Archives for category: TRAIL RATINGS
Rookies on the Rubicon• WCXC
Photos: Caleb Knight and Jeremy Knight. Story editing: Nik Schulz

This is an multi-part post written by Jeremy Knight about his 2013 adventure on the Rubicon as a first-timer.

Rookies on the Rubicon, Part 3

Little Sluice

The beer is done. The greetings are over. It’s been a while since I’ve seen Erik, my younger brother by seven years, but it’s time to drive trail. When I lived in the Bay Area, we used to do quite a bit together, mainly backpacking and fly fishing in the Sierras. Then in 1994, I moved my family to Bellingham, Washington for a job (lousy reason to move, but good place to live). Erik and I met at Mount Shasta a few times, until we finally succeeded in climbing it and then things kind of petered out. He has his family; I have mine; we had to “get on with it.”

In January of 2009, I bought a used FJ Trail Teams (out of nostalgia for an FJ-40 our father owned) from a really cool guy in Pittsburgh, PA. I took a Jet Blue red-eye out of Seattle (so that I could sleep on the plane and save on a hotel). After a few hours at the dealership, the paperwork was done. I headed west in the dead of winter with my new prize. That trip was an adventure in itself.

Later, Erik purchased his Jeep JK. “This was going to be our reconnect,” I told myself. Fast-forward to August and here we are: Rubicon Reconnect. Rookies on the Rubicon. Time to drive. Read the rest of this entry »

Rookies on the Rubicon• WCXC
Loon Lake trailhead and amazing overflow sluice (trail starts beyond the shack) Photos: Caleb Knight and Jeremy Knight. Story editing: Nik Schulz

This is an multi-part post written by Jeremy Knight about his first time on the Rubicon.

Rookies on the Rubicon, Part 2

Loon Lake Trailhead

As the day grew closer, I continued my internet research and Erik sent me YouTube clips. I could tell that he was having second thoughts. Some of the video was daunting: people breaking things, people rolling over and doing major vehicle damage, people getting hopelessly stuck. What were we thinking? Did we really have any business doing this sort of thing? Or would we be like hikers on Everest, wearing tennis shoes and looking really foolish while begging for a piggyback ride to safety?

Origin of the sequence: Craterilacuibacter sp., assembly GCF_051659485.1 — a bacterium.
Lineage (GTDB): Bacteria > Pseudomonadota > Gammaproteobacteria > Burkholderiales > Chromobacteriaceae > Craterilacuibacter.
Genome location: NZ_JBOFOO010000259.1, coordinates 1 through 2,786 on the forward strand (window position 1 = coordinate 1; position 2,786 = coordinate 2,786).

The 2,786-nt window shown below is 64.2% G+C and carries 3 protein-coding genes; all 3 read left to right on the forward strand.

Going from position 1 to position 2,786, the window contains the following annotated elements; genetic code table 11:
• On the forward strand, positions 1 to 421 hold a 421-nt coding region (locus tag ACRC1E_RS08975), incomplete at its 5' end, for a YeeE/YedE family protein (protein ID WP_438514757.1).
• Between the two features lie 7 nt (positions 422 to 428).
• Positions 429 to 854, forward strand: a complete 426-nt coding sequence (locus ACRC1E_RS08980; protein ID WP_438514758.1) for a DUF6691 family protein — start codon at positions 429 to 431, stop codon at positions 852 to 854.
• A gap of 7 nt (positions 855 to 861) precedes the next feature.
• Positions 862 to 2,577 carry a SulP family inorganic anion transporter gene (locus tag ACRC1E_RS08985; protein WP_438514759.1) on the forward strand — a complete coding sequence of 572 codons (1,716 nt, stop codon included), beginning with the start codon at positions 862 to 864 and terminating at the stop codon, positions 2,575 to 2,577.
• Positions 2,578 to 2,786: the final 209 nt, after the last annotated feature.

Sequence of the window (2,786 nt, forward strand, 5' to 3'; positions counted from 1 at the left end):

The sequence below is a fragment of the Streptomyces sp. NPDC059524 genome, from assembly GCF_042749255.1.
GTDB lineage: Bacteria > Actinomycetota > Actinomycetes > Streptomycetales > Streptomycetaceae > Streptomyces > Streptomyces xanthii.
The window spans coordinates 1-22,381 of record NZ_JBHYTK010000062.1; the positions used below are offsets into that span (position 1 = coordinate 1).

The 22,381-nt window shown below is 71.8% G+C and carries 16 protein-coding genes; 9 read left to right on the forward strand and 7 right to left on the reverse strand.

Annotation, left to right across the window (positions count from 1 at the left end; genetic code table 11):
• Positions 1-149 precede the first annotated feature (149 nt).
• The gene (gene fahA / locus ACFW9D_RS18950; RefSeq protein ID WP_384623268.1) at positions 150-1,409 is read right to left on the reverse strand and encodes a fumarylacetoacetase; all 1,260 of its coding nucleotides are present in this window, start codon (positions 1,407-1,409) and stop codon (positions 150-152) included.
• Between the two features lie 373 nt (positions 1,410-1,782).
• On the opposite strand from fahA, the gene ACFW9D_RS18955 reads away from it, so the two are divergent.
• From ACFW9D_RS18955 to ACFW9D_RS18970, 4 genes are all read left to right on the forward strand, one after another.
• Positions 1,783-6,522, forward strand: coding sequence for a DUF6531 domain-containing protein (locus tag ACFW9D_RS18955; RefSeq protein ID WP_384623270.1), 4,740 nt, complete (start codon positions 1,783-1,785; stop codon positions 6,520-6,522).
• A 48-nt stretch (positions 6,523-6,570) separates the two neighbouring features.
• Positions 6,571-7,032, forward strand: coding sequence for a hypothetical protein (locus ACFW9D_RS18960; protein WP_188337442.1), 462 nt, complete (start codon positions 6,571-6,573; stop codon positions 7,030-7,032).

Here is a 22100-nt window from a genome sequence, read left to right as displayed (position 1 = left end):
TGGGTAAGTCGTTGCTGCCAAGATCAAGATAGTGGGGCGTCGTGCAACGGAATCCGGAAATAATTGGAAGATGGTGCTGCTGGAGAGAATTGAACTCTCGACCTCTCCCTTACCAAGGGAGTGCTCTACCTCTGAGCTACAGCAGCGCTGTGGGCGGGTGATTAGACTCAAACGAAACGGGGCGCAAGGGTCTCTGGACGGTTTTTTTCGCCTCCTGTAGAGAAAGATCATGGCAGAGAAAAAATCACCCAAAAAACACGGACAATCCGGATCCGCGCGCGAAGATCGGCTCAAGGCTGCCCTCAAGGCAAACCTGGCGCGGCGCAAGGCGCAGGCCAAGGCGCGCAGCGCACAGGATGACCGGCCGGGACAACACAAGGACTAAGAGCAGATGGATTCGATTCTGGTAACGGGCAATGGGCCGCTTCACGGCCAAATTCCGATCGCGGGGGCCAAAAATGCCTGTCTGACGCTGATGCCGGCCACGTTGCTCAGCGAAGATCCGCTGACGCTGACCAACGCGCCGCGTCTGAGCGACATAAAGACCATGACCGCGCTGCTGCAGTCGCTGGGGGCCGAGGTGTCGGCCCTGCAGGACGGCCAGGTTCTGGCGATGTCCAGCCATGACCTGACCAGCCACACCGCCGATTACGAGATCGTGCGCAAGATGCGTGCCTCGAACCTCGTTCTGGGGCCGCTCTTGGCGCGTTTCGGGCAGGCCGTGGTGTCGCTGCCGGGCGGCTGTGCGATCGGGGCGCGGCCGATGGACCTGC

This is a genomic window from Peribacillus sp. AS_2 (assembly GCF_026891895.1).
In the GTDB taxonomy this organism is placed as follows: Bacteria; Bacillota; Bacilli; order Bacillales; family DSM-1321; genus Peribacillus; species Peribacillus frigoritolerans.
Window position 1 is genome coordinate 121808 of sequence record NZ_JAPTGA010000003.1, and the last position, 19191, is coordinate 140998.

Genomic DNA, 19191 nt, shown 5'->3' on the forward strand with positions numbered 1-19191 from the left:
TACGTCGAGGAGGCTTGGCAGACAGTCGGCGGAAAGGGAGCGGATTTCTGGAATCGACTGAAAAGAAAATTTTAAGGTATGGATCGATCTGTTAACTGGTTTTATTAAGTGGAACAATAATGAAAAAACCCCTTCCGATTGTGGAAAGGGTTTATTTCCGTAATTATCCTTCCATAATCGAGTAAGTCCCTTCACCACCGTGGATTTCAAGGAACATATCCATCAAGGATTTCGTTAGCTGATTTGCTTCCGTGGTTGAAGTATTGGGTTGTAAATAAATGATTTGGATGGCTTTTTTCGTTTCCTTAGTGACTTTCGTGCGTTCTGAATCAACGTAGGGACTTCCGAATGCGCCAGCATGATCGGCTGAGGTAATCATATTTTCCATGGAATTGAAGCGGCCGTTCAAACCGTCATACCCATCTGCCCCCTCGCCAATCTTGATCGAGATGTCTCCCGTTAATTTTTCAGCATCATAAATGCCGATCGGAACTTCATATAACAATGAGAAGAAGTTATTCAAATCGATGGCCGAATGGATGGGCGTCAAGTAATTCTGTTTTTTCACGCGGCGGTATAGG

One thing I noticed in the videos was that nobody was driving an FJ. They were all Jeeps, mostly modified Rubicon’s, or buggies, but no FJs. Well, there was one video in which a guy in an FJ tried to clear a nasty rock shelf and ripped his entire rear bumper off. I tried to ignore that one, it almost looked deliberate. I finally found a blog called Last Great Road Trip that told a story of a group of FJs that successfully went through during the 2013 Rubithon event, a sort of Jamboree for Toyotas. Unfortunately they were all highly-modified with long-travel kits, 35s, and re-geared axles. To top it off, they were guided by some guy named “Woodie” who apparently knew all of the trail’s rocks by name. Only one of them escaped without body damage. Read the rest of this entry »

Rookies on the Rubicon • WCXC
All photos: Caleb Knight, Jeremy Knight. Story editing: Nik Schulz

The off-road section of the Rubicon, the famous 4×4 trail in California’s Sierra Nevada, west of Lake Tahoe, is packed with 12 miles of boulders and almost non-stop obstacles. On the 1 to 10 difficultly scale that we, and others, use, the Rubicon is a 10. The trails don’t get much tougher than this.

What’s it like to tackle this grandaddy of the off-road world for the first time? Well, Jeremy Knight, an overlander from Washington State, will tell you. His account, first published in the Expedition Portal forums, is offered here with his permission.

Rookies on the Rubicon, Part 1

The Ground Rules

There were times in my life when, had I known how hard something was going to be beforehand, I probably wouldn’t have tried it in the first place. Caution would rule and I would be content reading about other people, more capable or better equipped, grinding it out. It’s almost always good that I don’t know in advance about the degree of difficulty, challenge, or stress involved in the endeavor, since life is much duller lived within my comfort zone. For me, attempting the Rubicon Trail in a relatively stock FJ Cruiser, with my brother, who has never spent much time off-road, was one of those times. Read the rest of this entry »

Snow Mountain Wilderness • WCXC
Photo: Gregory MacDonald